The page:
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Propertizing European Copyright

History, Challenges and Opportunities

Caterina Sganga

With an acceleration in the last decades, the language of property, piracy and theft has become mainstream in copyright matters. Scholars have argued that this latent propertization has progressively led to the undue expansion of copyright and an enclosure of knowledge, causing clashes with users’ fundamental rights and EU social and cultural policies. Challenging the validity of such critiques, Propertizing European Copyright demonstrates that these distortive effects are only the result of mishandled property rhetoric and that a commitment to copyright propertization could enable a more internally consistent and balanced development of EU copyright law.
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Extended contents

History, Challenges and Opportunities

Caterina Sganga


List of abbreviations


1. The background

2. Some terminological notes

2.1 The diachronic and synchronic polysemy of property

2.2 Propertization

2.3 Copyright vs authors’ right(s)

3. Structure of the work and jurisdictional focus

1.    The theoretical framework of copyright propertization

1. Copyright and normative property theories

1.1 Philosophical justifications

1.1.1 The Lockean argument

1.1.2 The Kantian and Hegelian arguments

1.1.3 The utilitarian argument

1.2 Economic justifications

2. Copyright and conceptual (property) theories

2.1 The French debate

2.2 The German debate

2.3 The Italian debate

3. Intermezzo: the role of copyright history

4. Conclusions

2.    Droit d’auteur, copyright and the historical epiphanies of propertization

1. Pre-historic bites

2. The English model: from common law to statutory copyright

3. The French model of droit d’auteur: not only a case of property rhetoric

4. The continental model beyond France: the development of authors’ rights in Germany and Italy

4.1 The birth and evolution of diritto d’autore

4.2 The harmonization of the German Urheberrecht

5. Conclusions

3.    The EU copyright model, or how to lose the compass in a systemic chaos

1. A hidden paradigm shift? Evidence from EU legislative history

1.1 The vertical phase (1988–2001)

1.2 The horizontal phase (2001–2008)

1.3 The multi-level phase (2008–today)

1.3.1 A long preparation …

1.3.2 … for a few legislative acts

2. Article 17(2) CFREU: meaningful or meaningless?

3. Activism of the CJEU in EU copyright harmonization: trends and effects

3.1 The early days: copyright and primary EC law (1971–1991)

3.2 The interregnum (1991–2006)

3.3 A decade of rampant harmonization (2006–2016)

3.3.1 Subject matter and conditions of protection: the notions of work and originality under the label of ‘author’s own intellectual creation’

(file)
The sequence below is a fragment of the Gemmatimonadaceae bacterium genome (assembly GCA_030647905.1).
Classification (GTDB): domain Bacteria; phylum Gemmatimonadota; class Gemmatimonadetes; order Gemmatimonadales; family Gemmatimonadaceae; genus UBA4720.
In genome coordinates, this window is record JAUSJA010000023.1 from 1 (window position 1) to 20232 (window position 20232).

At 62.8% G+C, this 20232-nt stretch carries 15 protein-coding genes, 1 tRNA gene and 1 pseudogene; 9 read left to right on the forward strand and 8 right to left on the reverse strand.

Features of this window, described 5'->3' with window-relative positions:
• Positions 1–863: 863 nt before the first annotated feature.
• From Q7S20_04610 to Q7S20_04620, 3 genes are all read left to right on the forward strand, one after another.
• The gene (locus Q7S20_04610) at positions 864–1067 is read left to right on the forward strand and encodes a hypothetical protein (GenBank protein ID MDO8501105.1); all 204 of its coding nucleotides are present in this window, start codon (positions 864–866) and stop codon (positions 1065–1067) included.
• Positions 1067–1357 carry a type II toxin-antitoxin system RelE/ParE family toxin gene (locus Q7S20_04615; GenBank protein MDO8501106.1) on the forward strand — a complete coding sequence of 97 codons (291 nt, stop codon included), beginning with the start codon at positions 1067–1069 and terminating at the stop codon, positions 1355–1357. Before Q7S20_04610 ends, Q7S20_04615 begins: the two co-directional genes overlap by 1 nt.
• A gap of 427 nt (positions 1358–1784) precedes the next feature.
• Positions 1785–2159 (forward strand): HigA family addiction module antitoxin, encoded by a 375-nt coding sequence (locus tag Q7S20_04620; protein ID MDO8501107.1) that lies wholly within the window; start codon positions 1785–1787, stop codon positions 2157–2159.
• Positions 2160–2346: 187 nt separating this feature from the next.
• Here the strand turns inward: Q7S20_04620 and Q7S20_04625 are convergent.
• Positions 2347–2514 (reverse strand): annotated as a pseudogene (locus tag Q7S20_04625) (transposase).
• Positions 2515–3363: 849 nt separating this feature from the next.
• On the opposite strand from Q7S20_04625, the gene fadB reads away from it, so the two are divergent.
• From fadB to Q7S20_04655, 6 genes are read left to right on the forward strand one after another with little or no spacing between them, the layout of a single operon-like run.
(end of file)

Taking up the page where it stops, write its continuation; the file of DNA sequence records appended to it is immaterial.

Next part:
3.3.2 Authorship

3.3.3 Exclusive rights Reproduction Communication to the public Distribution and exhaustion

3.3.4 Exceptions and limitations; fair remuneration

3.3.5 ISP liability and enforcement

4. Conclusions

4.    The different faces and effects of copyright propertization: EU vs Member States

1. Propertizing without a property framework: post-modernism and the EU copyright model

2. Presence and absence of property concepts in national copyright systems

2.1 Copyright as property in the United Kingdom: neat qualification, but limited systematic relevance

2.2 The French propriété littéraire as a bridge between the civil and common law experiences

2.3 Germany and its anti-proprietary (resi)stance

2.4 The Italian diritto d’autore as hybrid, second-generation model

3. Copyright within the framework of constitutional property: national experiences

3.1 France

3.2 Germany

3.3 Italy

4. Conclusions – or ‘does it matter whether [copyright] is property?’

5.    The social function of copyright as property right

1. The social function of property rights in Europe: doctrinal and judicial history from civil codes to modern constitutions

1.1 The German constitutional property model and its internal social obligation (Eigentum verpflichtet)

1.2 A constitutional property jurisprudence without a constitutional property clause: the late development and particularities of the French experience

1.3 The social function of the Italian constitutional property

2. A clash between the EU and national constitutional property models?

2.1 The European Court of Human Rights

2.2 The Court of Justice of the European Union

3. A common social function for EU property law

4. Vertical and horizontal effects of the social function doctrine on property rights and relationships

5. Vertical and horizontal effects of the social function of copyright as property right

6. Interlude: the functions of EU copyright law

7. Conclusions

6.    Building and harmonizing EU copyright law within the property framework: a four-dimensional experiment of systematization

1. Subject

2. Object

2.1 Different works, different regimes

2.2 Theorizing abandonment

3. Content (economic rights)

4. Structure

4.1 Exceptions

4.2 Fair balance

4.3 Three-step test

4.4 Abuse and misuse of copyright

4.5 Contractual overridability of exceptions

5. Conclusions